Events of 2011
The human rights situation in the Democratic Republic of Congo (DRC) remained grave. All sides in the country’s ongoing armed conflicts continued to attack civilians and commit other serious human rights abuses. Military operations against foreign and domestic armed groups in the east and north were on a smaller scale than in previous years. Efforts to integrate armed groups into the national army were hampered by former rebel leaders, such as Bosco Ntaganda, who flouted orders from the army’s central command and pursued their own interests. Ntaganda is facing an International Criminal Court (ICC) arrest warrant but remains in charge of military operations in eastern Congo.
Preparations for elections preoccupied Congolese authorities and international partners for much of the year. The months before the elections were marked by threats and physical attacks against opposition members, media, and human rights defenders. The United Nations peacekeeping mission in Congo (MONUSCO) continued to implement its civilian protection mandate and supported logistics for the elections, but was hampered by a serious shortage of helicopters, which impeded its mobility and effectiveness.
Presidential and Legislative Elections
Much attention was focused on preparing for elections set for late 2011 as President Joseph Kabila sought a second term. In January Kabila’s government pushed a hasty constitutional change altering the voting system for presidential elections from a two-round to a single-round poll. A month later a close Kabila ally, Pastor Daniel Mulunda Ngoy, was sworn in as head of the National Independent Electoral Commission (CENI). Opposition groups protested the changes, which they said were designed to benefit Kabila.
Politically motivated human rights violations increased as elections approached. UN investigators reported 188 cases before the official campaign began in October. Violence perpetrated by police and other state security services included restrictions on political activities, unnecessary force against demonstrators, and arbitrary arrests primarily directed toward opposition parties, their supporters, and journalists. For example, on October 6 the police violently crushed a demonstration by the Union pour la Democratie et le Progres Social (UDPS) opposition party in Kinshasa, using teargas and firing live rounds in the air. One person was killed and at least 10 others were wounded. Some candidates and their supporters also used inflammatory language and hate speech, inciting youth groups and others to use violence against their opponents.
Attacks on Civilians
The east and the north of the country remained volatile and were marked by frequent attacks on civilians, particularly sexual violence against women and girls. Nearly 1.7 million people are displaced, including the newly displaced, and a further 476,000 are refugees in neighboring countries.
In the east, the army continued military operations against the Democratic Forces for the Liberation of Rwanda (FDLR), a predominately Rwandan Hutu rebel group, and the Allied Democratic Forces (ADF), a Ugandan rebel group, though on a reduced scale from previous years. The government opened secret negotiations with the FDLR to encourage the group to disarm and resettle in another part of Congo, but the talks failed.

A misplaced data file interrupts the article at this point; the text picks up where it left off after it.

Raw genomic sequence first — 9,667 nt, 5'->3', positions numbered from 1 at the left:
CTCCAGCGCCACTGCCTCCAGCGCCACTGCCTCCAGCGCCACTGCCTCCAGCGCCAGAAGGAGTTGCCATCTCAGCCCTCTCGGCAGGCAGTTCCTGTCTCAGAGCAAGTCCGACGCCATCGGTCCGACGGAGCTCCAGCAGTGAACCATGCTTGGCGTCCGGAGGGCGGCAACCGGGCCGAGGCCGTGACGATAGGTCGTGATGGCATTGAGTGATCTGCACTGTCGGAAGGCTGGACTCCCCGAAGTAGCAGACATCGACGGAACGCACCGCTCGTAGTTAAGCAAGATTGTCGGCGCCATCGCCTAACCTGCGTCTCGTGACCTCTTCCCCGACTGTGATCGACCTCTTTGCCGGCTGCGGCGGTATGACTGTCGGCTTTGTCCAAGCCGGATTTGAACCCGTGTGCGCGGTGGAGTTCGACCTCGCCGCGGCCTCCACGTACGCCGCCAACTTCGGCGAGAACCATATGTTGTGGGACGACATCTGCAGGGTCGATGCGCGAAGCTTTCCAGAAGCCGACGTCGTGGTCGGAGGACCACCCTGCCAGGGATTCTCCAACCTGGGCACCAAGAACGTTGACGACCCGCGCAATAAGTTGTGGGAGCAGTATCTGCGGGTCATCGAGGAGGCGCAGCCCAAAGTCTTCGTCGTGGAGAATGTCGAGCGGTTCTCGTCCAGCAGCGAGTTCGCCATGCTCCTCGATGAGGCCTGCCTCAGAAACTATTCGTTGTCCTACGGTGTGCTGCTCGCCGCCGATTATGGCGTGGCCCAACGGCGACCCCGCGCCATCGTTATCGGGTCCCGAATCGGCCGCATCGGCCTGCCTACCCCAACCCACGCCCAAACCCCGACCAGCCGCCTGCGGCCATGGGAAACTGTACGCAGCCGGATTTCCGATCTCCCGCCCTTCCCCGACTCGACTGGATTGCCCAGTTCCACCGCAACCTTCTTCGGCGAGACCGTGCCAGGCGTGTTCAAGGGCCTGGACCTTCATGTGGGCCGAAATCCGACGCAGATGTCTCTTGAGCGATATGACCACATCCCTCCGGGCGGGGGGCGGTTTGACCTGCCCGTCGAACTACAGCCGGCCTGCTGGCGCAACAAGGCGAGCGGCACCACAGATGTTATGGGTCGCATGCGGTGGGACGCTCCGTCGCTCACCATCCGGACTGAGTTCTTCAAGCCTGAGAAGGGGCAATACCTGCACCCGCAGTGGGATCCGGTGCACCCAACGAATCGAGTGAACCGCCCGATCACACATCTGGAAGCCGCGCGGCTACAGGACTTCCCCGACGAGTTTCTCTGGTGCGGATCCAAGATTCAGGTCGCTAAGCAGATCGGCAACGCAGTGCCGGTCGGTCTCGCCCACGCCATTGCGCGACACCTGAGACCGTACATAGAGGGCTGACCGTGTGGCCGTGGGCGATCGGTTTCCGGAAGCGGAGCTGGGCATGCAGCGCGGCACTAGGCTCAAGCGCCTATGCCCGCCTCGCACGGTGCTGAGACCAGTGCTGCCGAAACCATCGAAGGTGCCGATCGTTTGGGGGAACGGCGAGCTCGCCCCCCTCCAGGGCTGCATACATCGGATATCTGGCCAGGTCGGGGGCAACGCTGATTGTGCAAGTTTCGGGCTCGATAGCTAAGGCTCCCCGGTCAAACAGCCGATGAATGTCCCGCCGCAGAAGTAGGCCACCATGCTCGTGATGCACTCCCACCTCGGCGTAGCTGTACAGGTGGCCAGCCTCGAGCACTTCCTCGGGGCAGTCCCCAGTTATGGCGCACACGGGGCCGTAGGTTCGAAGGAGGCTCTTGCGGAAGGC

As in the past, government soldiers frequently killed and raped civilians and pressed them into forced labor or looted their belongings. In one case, on the night of January 1 soldiers raped at least 67 women and girls and arbitrarily detained and tortured dozens of other civilians in Fizi, South Kivu. Also in January soldiers raped at least 47 women and girls in Bushani, North Kivu, and looted and burned some 100 homes.
Government soldiers also attacked civilians while fighting in the north against the Lord’s Resistance Army (LRA), a Ugandan rebel group with a long record of atrocities. The worst attacks were against the Mbororo nomadic cattle herders who frequently traverse the border between Congo and the Central African Republic (CAR). At least 35 Mbororo women and girls were raped. Some women were taken to army camps where they were held and repeatedly raped. Soldiers also beat and arbitrarily detained Mbororo men and pillaged their cattle. The army claimed the Mbororo were aligned with the LRA, but provided no evidence to support the claim.
Armed groups also attacked civilians. In the east, the FDLR and Congolese armed groups occupied areas vacated by government soldiers when they were temporarily recalled for training, attacking civilians who resided there. For example, in May FDLR combatants attacked numerous villages in Masisi territory, killing six civilians, raping two women, and abducting at least 48 people whose whereabouts remain unknown. In Bwale, South Kivu, in January and February at least 65 women and girls were raped by FDLR combatants during four attacks.
In the north the LRA carried out at least 250 attacks against civilians and continued to abduct children and adults, although deadly attacks were less frequent than in previous years. In LRA-affected areas in Congo, CAR, and South Sudan, 2,400 people were killed and 3,400 were abducted by the LRA since September 2008. The Ugandan army, in coalition with armed forces from neighboring countries, continued its military operations against the LRA. No progress was made in apprehending three of the LRA’s top leaders sought by the ICC for war crimes committed in northern Uganda, and relations between the coalition partners began to deteriorate. Congolese army and MONUSCO efforts to protect civilians in LRA-affected areas remained inadequate, though some efforts were made to avert attacks around the 2010 Christmas period, a time of previous LRA violence.
Abuses by Bosco Ntaganda
The Congolese army’s attempts to restructure and integrate former armed groups into its ranks continued to be fraught with problems. The creation of new regiments mixing government soldiers with former rebels caused confusion and weakened command and control. It further permitted former rebel leader Bosco Ntaganda to increase his power base by expanding his parallel command over parts of the army and local administration.